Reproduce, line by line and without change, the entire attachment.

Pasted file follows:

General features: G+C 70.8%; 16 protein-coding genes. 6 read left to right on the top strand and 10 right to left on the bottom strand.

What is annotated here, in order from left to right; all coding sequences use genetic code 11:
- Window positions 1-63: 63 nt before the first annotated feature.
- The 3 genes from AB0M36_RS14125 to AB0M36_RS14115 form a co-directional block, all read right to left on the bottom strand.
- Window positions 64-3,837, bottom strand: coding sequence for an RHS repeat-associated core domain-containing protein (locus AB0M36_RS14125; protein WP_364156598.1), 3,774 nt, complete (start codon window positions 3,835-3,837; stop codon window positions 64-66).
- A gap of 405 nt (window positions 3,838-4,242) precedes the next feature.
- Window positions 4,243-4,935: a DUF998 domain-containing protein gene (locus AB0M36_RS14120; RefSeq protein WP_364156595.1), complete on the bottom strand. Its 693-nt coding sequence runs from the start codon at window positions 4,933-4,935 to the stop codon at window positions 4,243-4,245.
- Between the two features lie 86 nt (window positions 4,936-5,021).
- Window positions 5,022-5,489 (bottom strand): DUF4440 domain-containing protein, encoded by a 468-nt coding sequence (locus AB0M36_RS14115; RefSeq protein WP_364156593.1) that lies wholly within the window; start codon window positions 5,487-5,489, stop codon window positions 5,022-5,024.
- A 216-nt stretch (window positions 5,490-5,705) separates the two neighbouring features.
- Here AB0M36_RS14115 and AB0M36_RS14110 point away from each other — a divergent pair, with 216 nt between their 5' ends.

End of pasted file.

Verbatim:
General features: G+C 70.8%; 16 protein-coding genes. 6 read left to right on the top strand and 10 right to left on the bottom strand.

What is annotated here, in order from left to right; all coding sequences use genetic code 11:
- Window positions 1-63: 63 nt before the first annotated feature.
- The 3 genes from AB0M36_RS14125 to AB0M36_RS14115 form a co-directional block, all read right to left on the bottom strand.
- Window positions 64-3,837, bottom strand: coding sequence for an RHS repeat-associated core domain-containing protein (locus AB0M36_RS14125; protein WP_364156598.1), 3,774 nt, complete (start codon window positions 3,835-3,837; stop codon window positions 64-66).
- A gap of 405 nt (window positions 3,838-4,242) precedes the next feature.
- Window positions 4,243-4,935: a DUF998 domain-containing protein gene (locus AB0M36_RS14120; RefSeq protein WP_364156595.1), complete on the bottom strand. Its 693-nt coding sequence runs from the start codon at window positions 4,933-4,935 to the stop codon at window positions 4,243-4,245.
- Between the two features lie 86 nt (window positions 4,936-5,021).
- Window positions 5,022-5,489 (bottom strand): DUF4440 domain-containing protein, encoded by a 468-nt coding sequence (locus AB0M36_RS14115; RefSeq protein WP_364156593.1) that lies wholly within the window; start codon window positions 5,487-5,489, stop codon window positions 5,022-5,024.
- A 216-nt stretch (window positions 5,490-5,705) separates the two neighbouring features.
- Here AB0M36_RS14115 and AB0M36_RS14110 point away from each other — a divergent pair, with 216 nt between their 5' ends.